“The operating system itself is very stable; it runs very well at this point. We feel it’s ready for beta and official release in the coming year or two years,” McCullough said.

Other booths included giants like HP and IBM, demonstrating their latest products and services in areas like cloud computing, and hobbyist groups, such as the one dedicated to building a weather balloon powered by Linux and Arduino, a popular open-source hardware platform. There were also various recognizable companies looking to hire technical talent, such as Facebook, Ticketmaster, Disney and Riot Games, makers of the popular game League of Legends.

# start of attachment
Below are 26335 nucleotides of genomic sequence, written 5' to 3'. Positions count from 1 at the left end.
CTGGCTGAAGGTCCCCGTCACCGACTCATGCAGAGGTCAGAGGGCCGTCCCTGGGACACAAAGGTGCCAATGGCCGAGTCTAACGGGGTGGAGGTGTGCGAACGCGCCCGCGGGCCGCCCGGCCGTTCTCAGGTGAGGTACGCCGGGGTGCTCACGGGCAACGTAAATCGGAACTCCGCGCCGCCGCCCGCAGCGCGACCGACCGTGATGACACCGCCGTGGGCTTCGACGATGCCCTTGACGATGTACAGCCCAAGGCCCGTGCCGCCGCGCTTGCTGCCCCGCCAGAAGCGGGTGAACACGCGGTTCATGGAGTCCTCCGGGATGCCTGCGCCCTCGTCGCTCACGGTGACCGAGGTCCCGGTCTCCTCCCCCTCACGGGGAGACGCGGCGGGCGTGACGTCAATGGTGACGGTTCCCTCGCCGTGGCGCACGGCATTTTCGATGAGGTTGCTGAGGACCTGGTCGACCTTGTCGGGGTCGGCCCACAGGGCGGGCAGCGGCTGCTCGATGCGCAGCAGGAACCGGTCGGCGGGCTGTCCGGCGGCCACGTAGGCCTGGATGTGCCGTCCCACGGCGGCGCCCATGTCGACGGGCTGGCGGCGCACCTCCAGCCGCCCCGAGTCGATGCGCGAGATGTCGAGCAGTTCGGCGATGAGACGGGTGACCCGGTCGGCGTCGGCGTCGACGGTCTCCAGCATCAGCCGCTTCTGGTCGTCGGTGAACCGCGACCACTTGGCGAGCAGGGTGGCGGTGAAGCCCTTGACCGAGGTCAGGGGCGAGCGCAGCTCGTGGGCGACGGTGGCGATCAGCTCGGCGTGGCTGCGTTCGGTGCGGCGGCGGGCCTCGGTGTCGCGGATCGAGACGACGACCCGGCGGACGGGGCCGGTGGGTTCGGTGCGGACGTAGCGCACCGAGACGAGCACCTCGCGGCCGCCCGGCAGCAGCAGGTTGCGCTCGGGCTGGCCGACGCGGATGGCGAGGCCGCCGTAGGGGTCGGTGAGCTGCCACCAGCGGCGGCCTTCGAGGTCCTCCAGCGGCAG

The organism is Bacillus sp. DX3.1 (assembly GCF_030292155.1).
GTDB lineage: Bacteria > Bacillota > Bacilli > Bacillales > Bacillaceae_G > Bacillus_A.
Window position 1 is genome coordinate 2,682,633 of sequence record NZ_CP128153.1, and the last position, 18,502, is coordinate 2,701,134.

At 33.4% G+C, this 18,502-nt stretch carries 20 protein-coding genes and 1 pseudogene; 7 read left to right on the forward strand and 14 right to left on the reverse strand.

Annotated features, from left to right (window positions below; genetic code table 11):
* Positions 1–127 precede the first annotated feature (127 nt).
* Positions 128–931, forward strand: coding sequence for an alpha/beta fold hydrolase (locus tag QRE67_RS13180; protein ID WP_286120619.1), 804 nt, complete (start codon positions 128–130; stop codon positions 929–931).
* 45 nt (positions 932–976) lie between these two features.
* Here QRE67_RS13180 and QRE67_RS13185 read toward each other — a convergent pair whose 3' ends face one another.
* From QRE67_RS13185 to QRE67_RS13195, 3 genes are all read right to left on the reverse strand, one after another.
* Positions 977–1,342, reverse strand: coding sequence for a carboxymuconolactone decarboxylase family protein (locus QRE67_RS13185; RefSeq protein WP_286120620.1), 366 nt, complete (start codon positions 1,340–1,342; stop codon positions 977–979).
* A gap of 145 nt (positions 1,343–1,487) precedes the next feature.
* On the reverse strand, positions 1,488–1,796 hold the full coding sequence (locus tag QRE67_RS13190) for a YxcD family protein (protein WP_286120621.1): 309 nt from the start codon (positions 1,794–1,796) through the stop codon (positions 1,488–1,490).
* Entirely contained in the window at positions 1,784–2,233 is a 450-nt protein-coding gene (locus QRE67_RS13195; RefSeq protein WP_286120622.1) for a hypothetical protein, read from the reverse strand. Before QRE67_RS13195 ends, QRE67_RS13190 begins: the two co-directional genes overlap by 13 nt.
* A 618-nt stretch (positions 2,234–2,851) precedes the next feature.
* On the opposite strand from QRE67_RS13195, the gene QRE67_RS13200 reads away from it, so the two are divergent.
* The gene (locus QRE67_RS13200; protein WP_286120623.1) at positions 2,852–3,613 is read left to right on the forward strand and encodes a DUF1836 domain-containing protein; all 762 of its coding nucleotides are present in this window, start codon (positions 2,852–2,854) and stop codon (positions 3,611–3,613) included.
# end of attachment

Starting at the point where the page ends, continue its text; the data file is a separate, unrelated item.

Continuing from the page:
In addition to the expo floor, there were talks and presentations on a range of topics, from systems administration and using vi, a text editor for the Unix OS, to cloud computing. One of the most interesting was a keynote speech on 3D printing presented by Kyle Rankin, System Engineering Lead at Artemis Internet, Inc. The talk covered the history of 3D printing, how it works with the open-source community and some useful household items that can be made with a 3D printer. According to the talk, many designs, both for printable objects and for the printers themselves, are open-source and freely available on websites such as www.thingiverse.com. The greatest revolution in 3D printing, according to Rankin, came when 3D printers began to be able to print parts for 3D printers, allowing a sort of self-replication that brought prices down significantly. The cheapest kit, according to Rankin, only cost $499 on Kickstarter — a bargain compared to $1000+ kits commercially available — and can be used to make everything from kids’ toys to replacement parts for dishwashers to a 30-round AR-15 magazine (which, apparently, actually works).